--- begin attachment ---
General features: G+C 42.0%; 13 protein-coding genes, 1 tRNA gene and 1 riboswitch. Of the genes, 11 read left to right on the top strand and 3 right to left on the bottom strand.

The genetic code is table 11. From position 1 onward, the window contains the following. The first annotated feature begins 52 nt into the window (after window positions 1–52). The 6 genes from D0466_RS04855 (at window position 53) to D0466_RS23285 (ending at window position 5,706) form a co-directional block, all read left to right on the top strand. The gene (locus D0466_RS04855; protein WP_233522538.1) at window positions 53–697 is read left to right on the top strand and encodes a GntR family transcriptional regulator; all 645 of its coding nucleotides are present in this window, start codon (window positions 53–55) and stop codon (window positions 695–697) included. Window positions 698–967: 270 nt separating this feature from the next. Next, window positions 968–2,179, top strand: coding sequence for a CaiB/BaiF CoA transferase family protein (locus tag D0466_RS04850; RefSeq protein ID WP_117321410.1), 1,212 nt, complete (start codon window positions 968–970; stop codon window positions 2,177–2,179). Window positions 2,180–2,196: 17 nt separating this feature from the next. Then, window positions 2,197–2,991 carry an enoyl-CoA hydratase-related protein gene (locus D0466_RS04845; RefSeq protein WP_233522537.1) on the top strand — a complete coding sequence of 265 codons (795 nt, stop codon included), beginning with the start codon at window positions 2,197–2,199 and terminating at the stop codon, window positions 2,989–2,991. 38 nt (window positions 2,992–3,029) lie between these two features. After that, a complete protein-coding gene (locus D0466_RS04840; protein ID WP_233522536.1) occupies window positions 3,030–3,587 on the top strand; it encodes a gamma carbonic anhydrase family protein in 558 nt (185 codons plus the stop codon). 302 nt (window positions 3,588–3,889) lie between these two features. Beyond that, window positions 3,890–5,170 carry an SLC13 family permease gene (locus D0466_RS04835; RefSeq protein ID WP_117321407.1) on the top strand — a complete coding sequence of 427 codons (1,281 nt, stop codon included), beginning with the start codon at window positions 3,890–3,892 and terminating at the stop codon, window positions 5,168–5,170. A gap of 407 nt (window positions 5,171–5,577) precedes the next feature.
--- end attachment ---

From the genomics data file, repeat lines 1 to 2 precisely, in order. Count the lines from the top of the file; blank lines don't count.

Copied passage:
General features: G+C 42.0%; 13 protein-coding genes, 1 tRNA gene and 1 riboswitch. Of the genes, 11 read left to right on the top strand and 3 right to left on the bottom strand.

The genetic code is table 11. From position 1 onward, the window contains the following. The first annotated feature begins 52 nt into the window (after window positions 1–52). The 6 genes from D0466_RS04855 (at window position 53) to D0466_RS23285 (ending at window position 5,706) form a co-directional block, all read left to right on the top strand. The gene (locus D0466_RS04855; protein WP_233522538.1) at window positions 53–697 is read left to right on the top strand and encodes a GntR family transcriptional regulator; all 645 of its coding nucleotides are present in this window, start codon (window positions 53–55) and stop codon (window positions 695–697) included. Window positions 698–967: 270 nt separating this feature from the next. Next, window positions 968–2,179, top strand: coding sequence for a CaiB/BaiF CoA transferase family protein (locus tag D0466_RS04850; RefSeq protein ID WP_117321410.1), 1,212 nt, complete (start codon window positions 968–970; stop codon window positions 2,177–2,179). Window positions 2,180–2,196: 17 nt separating this feature from the next. Then, window positions 2,197–2,991 carry an enoyl-CoA hydratase-related protein gene (locus D0466_RS04845; RefSeq protein WP_233522537.1) on the top strand — a complete coding sequence of 265 codons (795 nt, stop codon included), beginning with the start codon at window positions 2,197–2,199 and terminating at the stop codon, window positions 2,989–2,991. 38 nt (window positions 2,992–3,029) lie between these two features. After that, a complete protein-coding gene (locus D0466_RS04840; protein ID WP_233522536.1) occupies window positions 3,030–3,587 on the top strand; it encodes a gamma carbonic anhydrase family protein in 558 nt (185 codons plus the stop codon). 302 nt (window positions 3,588–3,889) lie between these two features. Beyond that, window positions 3,890–5,170 carry an SLC13 family permease gene (locus D0466_RS04835; RefSeq protein ID WP_117321407.1) on the top strand — a complete coding sequence of 427 codons (1,281 nt, stop codon included), beginning with the start codon at window positions 3,890–3,892 and terminating at the stop codon, window positions 5,168–5,170. A gap of 407 nt (window positions 5,171–5,577) precedes the next feature.